In 1836, the northern part of Door County was taken from Michilimackinac County and added to Brown County as part of an overall border adjustment limiting Michilimackinac to areas within the soon-to-be-reduced Michigan Territory.
When Door County was separated off from Brown County in 1851, it included what is now Kewaunee County. Kewaunee County was separated off of Door County in 1852.
Although the Door–Marinette county lines within the Wisconsin part of Green Bay were assigned to the "center of the main channel of Green Bay," not all maps drew the positions of the islands and the main channel of Green Bay correctly.[e] In particular, some once incorrectly considered Green Island in what is now the town of Peshtigo in Marinette County to be in the town of Egg Harbor in Door County.
In 1923, Michigan claimed ownership of Plum, Detroit, Washington, and Rock islands in Door County, although it did not take possession of them. In 1926, the Supreme Court dismissed Michigan's claim. In doing so, the court mistakenly appeared to award islands north of Rock Island in Delta County to Wisconsin (and by extension to Door County). Door County never assumed jurisdiction over these Michigan islands, and the matter was fixed again before the Supreme Court in the 1936 Wisconsin v. Michigan decision, which left governance of the islands in Door and Delta counties as they had been before the litigation.
The more tourism-dominated northern part of the peninsula was acculturated from the professional and business classes of the tourists, while the more agriculture-dominated southern remained more rural in character. Due to economic, ethnic, and cultural differences between the northern and southern parts of the present-day Door County, arguments are sometimes started about the most appropriate place to draw the Door–Kewaunee line.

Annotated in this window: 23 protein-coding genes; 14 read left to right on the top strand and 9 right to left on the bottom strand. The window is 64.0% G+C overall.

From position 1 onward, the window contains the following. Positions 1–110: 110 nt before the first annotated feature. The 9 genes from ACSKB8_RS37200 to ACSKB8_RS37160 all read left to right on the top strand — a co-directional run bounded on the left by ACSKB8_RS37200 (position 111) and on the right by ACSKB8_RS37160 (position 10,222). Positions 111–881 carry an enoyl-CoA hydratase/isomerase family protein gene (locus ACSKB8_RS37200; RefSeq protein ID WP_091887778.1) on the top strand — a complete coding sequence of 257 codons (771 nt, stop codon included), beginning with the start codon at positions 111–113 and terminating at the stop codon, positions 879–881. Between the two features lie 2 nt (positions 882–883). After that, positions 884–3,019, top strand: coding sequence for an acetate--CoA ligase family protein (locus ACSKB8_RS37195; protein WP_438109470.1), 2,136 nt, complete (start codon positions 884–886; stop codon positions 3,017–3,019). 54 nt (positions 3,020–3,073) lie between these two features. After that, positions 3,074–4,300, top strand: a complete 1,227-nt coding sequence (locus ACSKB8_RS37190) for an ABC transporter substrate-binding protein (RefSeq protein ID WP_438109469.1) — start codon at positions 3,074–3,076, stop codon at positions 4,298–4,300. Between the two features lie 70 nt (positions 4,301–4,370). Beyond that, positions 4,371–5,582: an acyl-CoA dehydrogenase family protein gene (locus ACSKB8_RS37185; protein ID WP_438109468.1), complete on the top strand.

|Sea caves of the|
Door Peninsula and Rock Island
A pit cave containing the skeletal remains of both present-day and pre-Columbian animals opens at the southern base of Brussels Hill. It is the deepest known pit cave and the fourth-longest known cave of any sort in Wisconsin. It was discovered by excavating three sinkholes in an extensive project. Hundreds of sinkholes in Door County have been found and marked on an electronic map. Most sinkholes on the peninsula are formed by gradual subsidence of material into the hole rather than a sudden collapse. Some are regularly filled by tilling or natural erosion, only to subside more due to meltwater or heavy rain.
Many caves are found in the escarpment. One of them, Horseshoe Bay Cave, is Wisconsin's second-longest and contains a 45-foot-high underground waterfall. Horseshoe Bay Cave is home to rare invertebrates. Several tiny caves at Peninsula State Park are open and accessible to the public. Eagle Cave is larger but opens midway up the escarpment.
Only one cave not formed by karst or lakeshore erosion has been discovered in Door County. It opens in the basement of a nursing home in Sturgeon Bay.
Sturgeon Bay and Little Sturgeon are considered biodiversity hotspots because they support a large number of different fish species.
North of the peninsula, warm water from Green Bay flows into Lake Michigan on the surface, while at the same time, cold lakewater enters Green Bay deep underneath. This is a major reason why oxygen levels in the bay are often too low.
Beginning in 1964, first coho and then Chinook salmon were stocked in Lake Michigan. New Chinook fingerling stocking in the spring and egg and milt collection from late September to early November primarily takes place at the Strawberry Creek Chinook Facility in southern Door County. The facility is a public attraction during stocking and collection times.
In recent years there has been concern that the alewife population will not support the salmon population, especially as the Chinook population has already collapsed in Lake Huron.